We're always hearing about new widgets. I love experimenting with widgets, but I think it's easy to get carried away with the wizardry of widgets. Some of them are, in my opinion, a waste of time, and I thought I'd share my views on some of these.
One thing I see a lot of is the Most Popular Articles widget. The idea is that people can see at a glance which articles on your website or blog have been most clicked on. I've messed around with this myself, and when I started this new website just over a month ago, I was a little disappointed that Squarespace provides no obvious way of displaying this information to the public.
"But", said my wife. "Isn't that sort of widget just a self-fulfilling prophecy?"
She was right. The existence of such a widget is designed to encourage people to click on your most popular articles, thereby making them even more popular. I suppose it's based on the idea that all these people can't be wrong.
But what if the current zeitgeist changes? If your most popular articles all seem to be about X and the new Zeitgeist is Y, doesn't that immediately put people off, especially first time visitors to your blog?
In any case, far better, in a way, would be to encourage people to read your least popular articles.
A more useful variation of this sort of widget is one which provides links to related articles, which is why I like using Zemanta.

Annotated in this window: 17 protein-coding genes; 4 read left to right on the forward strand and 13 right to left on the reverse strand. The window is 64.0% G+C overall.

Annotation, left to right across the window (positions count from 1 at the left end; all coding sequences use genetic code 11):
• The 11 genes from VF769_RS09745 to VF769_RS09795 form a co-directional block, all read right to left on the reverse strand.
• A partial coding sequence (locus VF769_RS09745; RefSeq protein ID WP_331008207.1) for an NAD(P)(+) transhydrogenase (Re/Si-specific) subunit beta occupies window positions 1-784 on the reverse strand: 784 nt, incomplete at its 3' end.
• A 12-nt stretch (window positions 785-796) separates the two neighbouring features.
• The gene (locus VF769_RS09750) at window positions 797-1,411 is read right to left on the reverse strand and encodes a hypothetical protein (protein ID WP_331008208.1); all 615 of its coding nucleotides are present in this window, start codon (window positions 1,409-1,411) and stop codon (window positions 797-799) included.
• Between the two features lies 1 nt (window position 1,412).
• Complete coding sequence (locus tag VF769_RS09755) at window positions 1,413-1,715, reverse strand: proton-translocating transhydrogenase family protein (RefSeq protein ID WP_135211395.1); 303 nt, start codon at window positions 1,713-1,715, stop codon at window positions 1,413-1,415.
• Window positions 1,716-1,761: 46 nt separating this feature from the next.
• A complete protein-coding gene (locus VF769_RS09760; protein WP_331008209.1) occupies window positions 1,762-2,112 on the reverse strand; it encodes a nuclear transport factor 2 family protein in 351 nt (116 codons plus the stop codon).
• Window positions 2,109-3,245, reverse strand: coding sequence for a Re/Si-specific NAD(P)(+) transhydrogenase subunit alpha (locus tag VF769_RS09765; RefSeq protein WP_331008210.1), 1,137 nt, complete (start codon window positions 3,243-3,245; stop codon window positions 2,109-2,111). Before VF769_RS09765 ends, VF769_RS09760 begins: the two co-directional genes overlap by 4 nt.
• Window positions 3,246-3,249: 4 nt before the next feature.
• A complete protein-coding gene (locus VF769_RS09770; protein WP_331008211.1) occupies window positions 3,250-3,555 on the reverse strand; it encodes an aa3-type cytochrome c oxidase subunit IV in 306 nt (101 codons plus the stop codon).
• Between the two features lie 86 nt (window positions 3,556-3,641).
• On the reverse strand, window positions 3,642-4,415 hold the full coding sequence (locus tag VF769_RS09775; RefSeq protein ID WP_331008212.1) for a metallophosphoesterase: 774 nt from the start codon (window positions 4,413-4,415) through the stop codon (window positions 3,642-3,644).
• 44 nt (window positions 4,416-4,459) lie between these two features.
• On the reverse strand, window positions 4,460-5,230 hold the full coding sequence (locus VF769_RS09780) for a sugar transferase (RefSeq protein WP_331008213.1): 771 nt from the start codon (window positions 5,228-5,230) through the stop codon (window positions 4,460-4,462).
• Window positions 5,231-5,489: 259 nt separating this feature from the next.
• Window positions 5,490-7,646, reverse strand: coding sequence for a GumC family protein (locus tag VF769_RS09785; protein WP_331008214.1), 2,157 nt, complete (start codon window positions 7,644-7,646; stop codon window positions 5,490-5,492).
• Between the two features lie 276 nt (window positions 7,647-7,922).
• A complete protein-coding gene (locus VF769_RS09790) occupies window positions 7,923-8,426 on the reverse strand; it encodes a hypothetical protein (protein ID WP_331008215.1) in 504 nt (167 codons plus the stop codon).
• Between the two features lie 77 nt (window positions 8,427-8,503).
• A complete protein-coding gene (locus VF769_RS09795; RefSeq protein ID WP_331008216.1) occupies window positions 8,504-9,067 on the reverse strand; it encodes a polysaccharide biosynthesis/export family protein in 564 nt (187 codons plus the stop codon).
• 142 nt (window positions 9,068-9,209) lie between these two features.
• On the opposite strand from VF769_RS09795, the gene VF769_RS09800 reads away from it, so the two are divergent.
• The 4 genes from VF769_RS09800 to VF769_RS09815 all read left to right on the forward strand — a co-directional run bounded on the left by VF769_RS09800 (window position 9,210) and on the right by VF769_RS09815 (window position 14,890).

That is not to say that knowing which articles are the most popular isn't useful. I use the information to try and guide my writing, to some extent.
I think if you want to draw people's attention to other articles on your site, the best approaches are to list the most recent articles (which is the one I've adopted, and has also been adopted by Windowsbytes, where it works really well, I think), or to show which other posts are related to the current one being looked at, as seen at Problogger (although Darren Rowse, who owns it, also includes a popular articles section). When I come across sites that do one or both of these I tend to get drawn in, which is what the blog owner wants to happen.
If we transfer these ideas to an educational context, it seems to me that a widget in a virtual learning environment which automatically (or semi-automatically) showed related articles or links would be very useful indeed.
It would certainly be more useful, and probably less fraught with potential problems, than one which showed the most popular articles or links.